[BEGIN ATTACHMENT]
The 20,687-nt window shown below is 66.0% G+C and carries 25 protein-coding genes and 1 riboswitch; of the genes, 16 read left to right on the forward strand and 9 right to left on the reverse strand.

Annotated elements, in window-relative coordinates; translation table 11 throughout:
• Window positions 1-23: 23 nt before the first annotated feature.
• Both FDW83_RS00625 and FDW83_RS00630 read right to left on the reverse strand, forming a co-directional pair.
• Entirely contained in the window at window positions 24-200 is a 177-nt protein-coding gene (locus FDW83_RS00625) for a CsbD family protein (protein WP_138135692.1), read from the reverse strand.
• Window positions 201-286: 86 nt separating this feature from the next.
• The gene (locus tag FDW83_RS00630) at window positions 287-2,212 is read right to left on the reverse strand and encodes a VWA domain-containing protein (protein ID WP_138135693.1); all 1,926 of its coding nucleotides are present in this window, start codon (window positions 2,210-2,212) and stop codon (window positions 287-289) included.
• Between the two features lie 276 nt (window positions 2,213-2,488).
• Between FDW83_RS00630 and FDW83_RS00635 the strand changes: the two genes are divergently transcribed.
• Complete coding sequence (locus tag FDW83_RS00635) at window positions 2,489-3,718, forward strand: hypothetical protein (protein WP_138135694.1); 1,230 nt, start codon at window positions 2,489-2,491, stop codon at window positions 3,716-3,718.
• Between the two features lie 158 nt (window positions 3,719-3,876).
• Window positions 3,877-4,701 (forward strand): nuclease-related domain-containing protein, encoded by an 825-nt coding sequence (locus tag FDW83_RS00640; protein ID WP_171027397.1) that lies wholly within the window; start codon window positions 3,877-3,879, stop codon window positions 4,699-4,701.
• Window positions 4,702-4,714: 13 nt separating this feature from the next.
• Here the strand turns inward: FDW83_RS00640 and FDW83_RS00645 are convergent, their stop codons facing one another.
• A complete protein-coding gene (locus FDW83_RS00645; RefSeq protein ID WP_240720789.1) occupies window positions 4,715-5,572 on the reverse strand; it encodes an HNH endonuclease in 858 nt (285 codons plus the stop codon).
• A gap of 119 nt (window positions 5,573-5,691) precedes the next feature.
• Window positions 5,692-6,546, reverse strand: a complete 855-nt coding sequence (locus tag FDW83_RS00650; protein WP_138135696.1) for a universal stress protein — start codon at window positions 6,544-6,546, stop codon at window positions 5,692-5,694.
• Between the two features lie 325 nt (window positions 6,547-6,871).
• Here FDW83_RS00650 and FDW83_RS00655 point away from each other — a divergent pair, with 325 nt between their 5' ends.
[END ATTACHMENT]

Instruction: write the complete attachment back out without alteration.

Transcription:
The 20,687-nt window shown below is 66.0% G+C and carries 25 protein-coding genes and 1 riboswitch; of the genes, 16 read left to right on the forward strand and 9 right to left on the reverse strand.

Annotated elements, in window-relative coordinates; translation table 11 throughout:
• Window positions 1-23: 23 nt before the first annotated feature.
• Both FDW83_RS00625 and FDW83_RS00630 read right to left on the reverse strand, forming a co-directional pair.
• Entirely contained in the window at window positions 24-200 is a 177-nt protein-coding gene (locus FDW83_RS00625) for a CsbD family protein (protein WP_138135692.1), read from the reverse strand.
• Window positions 201-286: 86 nt separating this feature from the next.
• The gene (locus tag FDW83_RS00630) at window positions 287-2,212 is read right to left on the reverse strand and encodes a VWA domain-containing protein (protein ID WP_138135693.1); all 1,926 of its coding nucleotides are present in this window, start codon (window positions 2,210-2,212) and stop codon (window positions 287-289) included.
• Between the two features lie 276 nt (window positions 2,213-2,488).
• Between FDW83_RS00630 and FDW83_RS00635 the strand changes: the two genes are divergently transcribed.
• Complete coding sequence (locus tag FDW83_RS00635) at window positions 2,489-3,718, forward strand: hypothetical protein (protein WP_138135694.1); 1,230 nt, start codon at window positions 2,489-2,491, stop codon at window positions 3,716-3,718.
• Between the two features lie 158 nt (window positions 3,719-3,876).
• Window positions 3,877-4,701 (forward strand): nuclease-related domain-containing protein, encoded by an 825-nt coding sequence (locus tag FDW83_RS00640; protein ID WP_171027397.1) that lies wholly within the window; start codon window positions 3,877-3,879, stop codon window positions 4,699-4,701.
• Window positions 4,702-4,714: 13 nt separating this feature from the next.
• Here the strand turns inward: FDW83_RS00640 and FDW83_RS00645 are convergent, their stop codons facing one another.
• A complete protein-coding gene (locus FDW83_RS00645; RefSeq protein ID WP_240720789.1) occupies window positions 4,715-5,572 on the reverse strand; it encodes an HNH endonuclease in 858 nt (285 codons plus the stop codon).
• A gap of 119 nt (window positions 5,573-5,691) precedes the next feature.
• Window positions 5,692-6,546, reverse strand: a complete 855-nt coding sequence (locus tag FDW83_RS00650; protein WP_138135696.1) for a universal stress protein — start codon at window positions 6,544-6,546, stop codon at window positions 5,692-5,694.
• Between the two features lie 325 nt (window positions 6,547-6,871).
• Here FDW83_RS00650 and FDW83_RS00655 point away from each other — a divergent pair, with 325 nt between their 5' ends.